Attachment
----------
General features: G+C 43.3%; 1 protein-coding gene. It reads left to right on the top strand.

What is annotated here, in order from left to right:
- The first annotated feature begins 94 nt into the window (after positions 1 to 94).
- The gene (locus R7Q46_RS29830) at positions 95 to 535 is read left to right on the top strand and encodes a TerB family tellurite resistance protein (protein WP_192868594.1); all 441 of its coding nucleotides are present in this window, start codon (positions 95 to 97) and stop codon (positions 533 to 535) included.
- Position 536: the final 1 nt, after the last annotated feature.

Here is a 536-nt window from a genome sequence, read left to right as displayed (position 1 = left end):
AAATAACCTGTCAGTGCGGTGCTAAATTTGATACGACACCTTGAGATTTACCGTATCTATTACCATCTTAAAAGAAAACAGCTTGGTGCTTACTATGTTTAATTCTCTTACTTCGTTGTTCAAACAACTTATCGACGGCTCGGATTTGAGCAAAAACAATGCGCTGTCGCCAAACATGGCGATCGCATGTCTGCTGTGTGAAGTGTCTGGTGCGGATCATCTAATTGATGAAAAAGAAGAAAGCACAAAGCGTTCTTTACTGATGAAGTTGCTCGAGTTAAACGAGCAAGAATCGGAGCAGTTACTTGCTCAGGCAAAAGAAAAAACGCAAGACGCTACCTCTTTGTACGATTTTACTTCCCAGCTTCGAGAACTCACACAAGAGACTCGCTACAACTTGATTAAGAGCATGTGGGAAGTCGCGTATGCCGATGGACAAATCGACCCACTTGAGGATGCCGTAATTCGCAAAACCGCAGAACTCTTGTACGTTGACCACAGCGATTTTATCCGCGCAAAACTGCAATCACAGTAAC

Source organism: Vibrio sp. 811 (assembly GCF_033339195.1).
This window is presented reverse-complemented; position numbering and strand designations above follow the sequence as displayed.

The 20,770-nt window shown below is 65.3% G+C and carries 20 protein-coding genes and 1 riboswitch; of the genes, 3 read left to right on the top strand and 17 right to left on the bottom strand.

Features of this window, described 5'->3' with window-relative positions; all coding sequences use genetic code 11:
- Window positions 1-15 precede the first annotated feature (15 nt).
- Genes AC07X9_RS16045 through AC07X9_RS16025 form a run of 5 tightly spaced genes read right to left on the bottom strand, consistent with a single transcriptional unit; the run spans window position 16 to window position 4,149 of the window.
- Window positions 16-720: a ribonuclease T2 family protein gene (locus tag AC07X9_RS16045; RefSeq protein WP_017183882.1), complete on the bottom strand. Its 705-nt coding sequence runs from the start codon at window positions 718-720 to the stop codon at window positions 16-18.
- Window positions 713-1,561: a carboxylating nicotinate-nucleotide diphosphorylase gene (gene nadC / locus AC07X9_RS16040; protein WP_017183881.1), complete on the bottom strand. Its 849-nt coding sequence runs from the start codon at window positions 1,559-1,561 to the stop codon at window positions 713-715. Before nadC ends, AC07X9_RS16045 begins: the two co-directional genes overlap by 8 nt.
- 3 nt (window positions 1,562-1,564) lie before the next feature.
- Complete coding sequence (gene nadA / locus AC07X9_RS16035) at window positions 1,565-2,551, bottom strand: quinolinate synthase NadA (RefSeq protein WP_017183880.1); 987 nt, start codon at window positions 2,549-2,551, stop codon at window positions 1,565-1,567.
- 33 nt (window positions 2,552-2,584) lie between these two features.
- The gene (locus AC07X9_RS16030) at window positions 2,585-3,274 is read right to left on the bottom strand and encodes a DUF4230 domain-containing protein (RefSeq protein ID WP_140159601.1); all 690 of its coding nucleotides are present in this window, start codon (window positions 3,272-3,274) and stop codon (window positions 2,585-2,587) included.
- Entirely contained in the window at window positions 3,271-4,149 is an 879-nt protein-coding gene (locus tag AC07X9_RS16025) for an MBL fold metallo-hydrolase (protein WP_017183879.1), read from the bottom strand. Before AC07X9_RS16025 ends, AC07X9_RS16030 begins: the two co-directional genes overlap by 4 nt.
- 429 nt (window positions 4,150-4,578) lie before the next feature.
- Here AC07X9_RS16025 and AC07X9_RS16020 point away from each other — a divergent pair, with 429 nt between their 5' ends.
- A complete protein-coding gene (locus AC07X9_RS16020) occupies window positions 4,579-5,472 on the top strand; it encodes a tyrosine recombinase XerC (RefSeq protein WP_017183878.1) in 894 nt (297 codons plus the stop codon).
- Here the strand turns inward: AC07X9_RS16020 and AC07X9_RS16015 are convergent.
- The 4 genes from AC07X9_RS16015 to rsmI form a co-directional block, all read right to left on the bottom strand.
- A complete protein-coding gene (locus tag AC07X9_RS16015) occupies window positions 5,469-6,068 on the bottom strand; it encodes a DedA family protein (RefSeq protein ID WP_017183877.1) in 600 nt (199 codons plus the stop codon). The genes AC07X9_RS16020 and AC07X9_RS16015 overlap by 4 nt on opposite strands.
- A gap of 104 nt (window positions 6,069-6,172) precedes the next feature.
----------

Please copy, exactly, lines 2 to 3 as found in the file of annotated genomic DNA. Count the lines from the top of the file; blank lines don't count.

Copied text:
What is annotated here, in order from left to right:
- The first annotated feature begins 94 nt into the window (after positions 1 to 94).